See other information sheet (Broad-leaved weeds: occurrence, agro-ecology and management) for the best approaches to integrated weed management of crane’s-bills.  The limitations of these mean that control is largely dependent on herbicides on most farms, so maintaining the availability and efficacy of a wide range of herbicides is essential.  It is worth emphasising that, as explained above, prevention of seed return over a period of years should greatly reduce the threat from cut-leaved crane’s-bill as the seedbank should decline more rapidly than for many other major broad-leaved weeds (e.g. charlock and poppy). 

Herbicides and resistance

  • Several herbicides are available for control of crane’s-bill, at least in major arable crops. However, with some of these, good control can only be achieved pre-emergence or by applications to young plants.  Consequently, a primary aim must be to treat crane’s-bill plants while they are small.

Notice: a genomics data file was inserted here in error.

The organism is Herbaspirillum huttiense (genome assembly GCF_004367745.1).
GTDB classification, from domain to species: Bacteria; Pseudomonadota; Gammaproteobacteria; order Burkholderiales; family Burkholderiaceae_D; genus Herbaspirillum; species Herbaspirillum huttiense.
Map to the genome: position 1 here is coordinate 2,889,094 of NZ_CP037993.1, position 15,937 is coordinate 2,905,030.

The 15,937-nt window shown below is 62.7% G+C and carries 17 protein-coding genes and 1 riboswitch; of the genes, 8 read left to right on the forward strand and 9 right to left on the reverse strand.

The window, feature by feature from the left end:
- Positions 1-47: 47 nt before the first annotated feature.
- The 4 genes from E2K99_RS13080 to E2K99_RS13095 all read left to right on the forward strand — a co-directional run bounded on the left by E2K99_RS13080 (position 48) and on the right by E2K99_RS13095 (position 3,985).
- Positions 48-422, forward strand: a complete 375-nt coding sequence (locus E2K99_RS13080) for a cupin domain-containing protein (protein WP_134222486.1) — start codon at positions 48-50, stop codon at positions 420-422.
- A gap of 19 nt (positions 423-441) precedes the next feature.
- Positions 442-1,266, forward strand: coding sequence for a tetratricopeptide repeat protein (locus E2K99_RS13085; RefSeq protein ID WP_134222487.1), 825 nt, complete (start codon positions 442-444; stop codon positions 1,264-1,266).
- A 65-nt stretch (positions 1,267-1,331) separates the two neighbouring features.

• Some pre-emergence herbicides applied primarily for black-grass control in winter cereals, such as prosulfocarb, also give useful control of autumn emerging crane’s-bill but are unlikely to adequately control plants subsequently emerging in spring.  Prosulfocarb can also be used to control crane’s bill in potatoes.
  • In cereals, sulfonylurea herbicides such as metsulfuron+tribenuron can give good control of small plants but restrictions on application to after 1 February may mean that plants are too large for effective control.  Sulfonylurea and related herbicides which can be applied in autumn, such as pyroxsulam+florasulam, may be a better option.